At that point, the GOP appeared to have held the Senate, having 50 seats and needing to win just one of the two Jan. 5 Georgia runoff races to keep its majority. But Trump relentlessly attacked the Republican governor and secretary of state for calling Georgia in favor of Biden, and GOP insiders are convinced the attacks suppressed the party’s turnout and handed Dems both seats and Senate control with Vice President Kamala Harris breaking ties.
The Capitol invasion came the very next day, with McConnell, along with all members of both houses, being rushed into protective hiding.
That was the final straw in their relationship, with McConnell telling people he was “done” with Trump. McConnell’s wife, Secretary of Transportation Elaine Chao, quit to protest the president’s speech at the pre-invasion rally.
In his near-20-minute farewell address Tuesday, a composed Trump displayed none of the rancor that marred the end of his term as he recounted his considerable accomplishments. In an echo of Dwight Eisenhower’s farewell warning against the rise of the military-industrial complex, Trump warned against a lack of confidence in America’s history and against a crackdown on free speech.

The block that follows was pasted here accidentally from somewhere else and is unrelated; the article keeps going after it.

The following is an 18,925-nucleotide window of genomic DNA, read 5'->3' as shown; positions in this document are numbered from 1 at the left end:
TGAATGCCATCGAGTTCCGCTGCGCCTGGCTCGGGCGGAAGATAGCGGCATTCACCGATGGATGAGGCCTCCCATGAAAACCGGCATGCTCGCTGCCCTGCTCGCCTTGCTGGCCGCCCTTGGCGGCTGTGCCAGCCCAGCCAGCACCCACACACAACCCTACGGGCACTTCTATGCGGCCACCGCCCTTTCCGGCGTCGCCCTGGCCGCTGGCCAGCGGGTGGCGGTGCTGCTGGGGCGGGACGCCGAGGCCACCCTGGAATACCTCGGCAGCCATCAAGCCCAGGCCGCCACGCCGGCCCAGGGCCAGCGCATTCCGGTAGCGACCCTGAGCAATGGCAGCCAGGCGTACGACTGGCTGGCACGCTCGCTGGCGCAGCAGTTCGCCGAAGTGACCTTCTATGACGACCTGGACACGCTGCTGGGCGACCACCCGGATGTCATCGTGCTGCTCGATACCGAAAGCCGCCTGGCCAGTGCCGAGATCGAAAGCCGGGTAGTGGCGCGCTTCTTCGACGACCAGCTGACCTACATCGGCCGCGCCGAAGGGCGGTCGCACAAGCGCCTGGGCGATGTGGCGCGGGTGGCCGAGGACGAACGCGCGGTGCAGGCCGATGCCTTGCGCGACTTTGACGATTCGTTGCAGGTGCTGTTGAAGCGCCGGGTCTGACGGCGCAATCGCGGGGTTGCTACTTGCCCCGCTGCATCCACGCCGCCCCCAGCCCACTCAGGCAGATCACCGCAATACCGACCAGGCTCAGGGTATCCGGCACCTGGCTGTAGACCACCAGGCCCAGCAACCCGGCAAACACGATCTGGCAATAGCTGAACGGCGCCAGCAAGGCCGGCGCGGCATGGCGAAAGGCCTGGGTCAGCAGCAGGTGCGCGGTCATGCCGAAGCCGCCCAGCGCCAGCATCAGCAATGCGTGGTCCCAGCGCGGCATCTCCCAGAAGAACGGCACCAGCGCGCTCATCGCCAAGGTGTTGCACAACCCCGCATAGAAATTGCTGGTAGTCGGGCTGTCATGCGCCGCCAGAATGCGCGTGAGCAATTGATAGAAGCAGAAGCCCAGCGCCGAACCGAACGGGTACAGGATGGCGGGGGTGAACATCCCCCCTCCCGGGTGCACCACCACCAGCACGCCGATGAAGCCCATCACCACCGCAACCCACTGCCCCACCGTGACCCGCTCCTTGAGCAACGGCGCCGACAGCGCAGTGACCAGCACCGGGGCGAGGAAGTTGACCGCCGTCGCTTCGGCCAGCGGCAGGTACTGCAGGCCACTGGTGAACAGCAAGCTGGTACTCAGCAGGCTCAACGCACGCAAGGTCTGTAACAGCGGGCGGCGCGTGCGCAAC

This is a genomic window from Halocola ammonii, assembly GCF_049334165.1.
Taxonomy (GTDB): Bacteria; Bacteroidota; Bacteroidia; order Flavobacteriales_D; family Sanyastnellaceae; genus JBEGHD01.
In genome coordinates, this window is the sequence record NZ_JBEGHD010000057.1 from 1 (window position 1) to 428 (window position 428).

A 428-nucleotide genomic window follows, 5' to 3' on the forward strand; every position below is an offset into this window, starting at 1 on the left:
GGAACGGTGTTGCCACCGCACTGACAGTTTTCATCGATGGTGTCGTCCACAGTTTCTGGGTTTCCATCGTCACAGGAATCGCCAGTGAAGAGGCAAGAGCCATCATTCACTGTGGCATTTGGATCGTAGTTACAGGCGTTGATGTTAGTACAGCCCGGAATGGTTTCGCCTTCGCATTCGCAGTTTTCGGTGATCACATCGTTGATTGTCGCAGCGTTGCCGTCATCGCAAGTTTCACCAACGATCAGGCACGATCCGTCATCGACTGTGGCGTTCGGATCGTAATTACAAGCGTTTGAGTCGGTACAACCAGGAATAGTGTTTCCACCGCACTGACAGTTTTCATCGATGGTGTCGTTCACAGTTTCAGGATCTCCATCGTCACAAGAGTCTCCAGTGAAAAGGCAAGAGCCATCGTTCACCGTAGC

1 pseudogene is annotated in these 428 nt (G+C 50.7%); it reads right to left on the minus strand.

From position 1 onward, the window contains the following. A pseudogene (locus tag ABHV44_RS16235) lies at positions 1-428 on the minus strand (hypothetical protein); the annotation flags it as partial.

Near the finish, he said: “As I prepare to hand power over to a new administration at noon on Wednesday, I want you to know that the movement we started is only just beginning. There’s never been anything like it.”
It’s true there’s never been anything like it. But it remains to be seen whether his movement is just beginning — or close to the end.
Bad Rx: pols ‘med’dling
Reader David Koral, noting city and state screw-ups in getting New Yorkers vaccinated, raises a red flag. He writes: “I wonder if the people calling for ‘health care for all’ will remember this the next time they want to put medical treatment in the hands of men like Andrew Cuomo and Bill de Blasio.”
Headline: “Lab-Grown Meat With Better Taste, Made-To-Order Marbling” But what exactly is it? Wait, don’t tell me.
MTA stumped by farely obvious
The MTA is planning to hold off on imposing 4 percent fare hikes on subways and buses, a decision Chairman Pat Foye credits to “an unprecedented level of outreach.”
So it took eight hearings and 2,100 public comments for the agency to realize riders are broke.